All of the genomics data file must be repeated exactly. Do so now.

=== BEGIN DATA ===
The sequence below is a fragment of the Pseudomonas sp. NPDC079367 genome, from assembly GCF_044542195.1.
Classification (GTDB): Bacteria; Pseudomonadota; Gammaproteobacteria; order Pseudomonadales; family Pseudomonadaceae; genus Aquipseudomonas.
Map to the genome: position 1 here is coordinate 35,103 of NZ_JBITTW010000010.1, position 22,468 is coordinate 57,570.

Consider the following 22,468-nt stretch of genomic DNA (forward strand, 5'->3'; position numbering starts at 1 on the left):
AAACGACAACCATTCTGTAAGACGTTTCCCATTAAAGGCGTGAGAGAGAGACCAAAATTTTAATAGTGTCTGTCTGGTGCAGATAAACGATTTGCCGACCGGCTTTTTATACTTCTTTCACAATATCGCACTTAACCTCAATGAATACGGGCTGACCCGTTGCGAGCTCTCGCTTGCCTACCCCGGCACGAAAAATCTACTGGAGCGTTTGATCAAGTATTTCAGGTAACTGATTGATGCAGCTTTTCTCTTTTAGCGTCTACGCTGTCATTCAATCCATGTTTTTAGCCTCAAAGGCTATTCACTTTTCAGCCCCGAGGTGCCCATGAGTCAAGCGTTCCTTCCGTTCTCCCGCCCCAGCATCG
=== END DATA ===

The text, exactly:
The sequence below is a fragment of the Pseudomonas sp. NPDC079367 genome, from assembly GCF_044542195.1.
Classification (GTDB): Bacteria; Pseudomonadota; Gammaproteobacteria; order Pseudomonadales; family Pseudomonadaceae; genus Aquipseudomonas.
Map to the genome: position 1 here is coordinate 35,103 of NZ_JBITTW010000010.1, position 22,468 is coordinate 57,570.

Consider the following 22,468-nt stretch of genomic DNA (forward strand, 5'->3'; position numbering starts at 1 on the left):
AAACGACAACCATTCTGTAAGACGTTTCCCATTAAAGGCGTGAGAGAGAGACCAAAATTTTAATAGTGTCTGTCTGGTGCAGATAAACGATTTGCCGACCGGCTTTTTATACTTCTTTCACAATATCGCACTTAACCTCAATGAATACGGGCTGACCCGTTGCGAGCTCTCGCTTGCCTACCCCGGCACGAAAAATCTACTGGAGCGTTTGATCAAGTATTTCAGGTAACTGATTGATGCAGCTTTTCTCTTTTAGCGTCTACGCTGTCATTCAATCCATGTTTTTAGCCTCAAAGGCTATTCACTTTTCAGCCCCGAGGTGCCCATGAGTCAAGCGTTCCTTCCGTTCTCCCGCCCCAGCATCG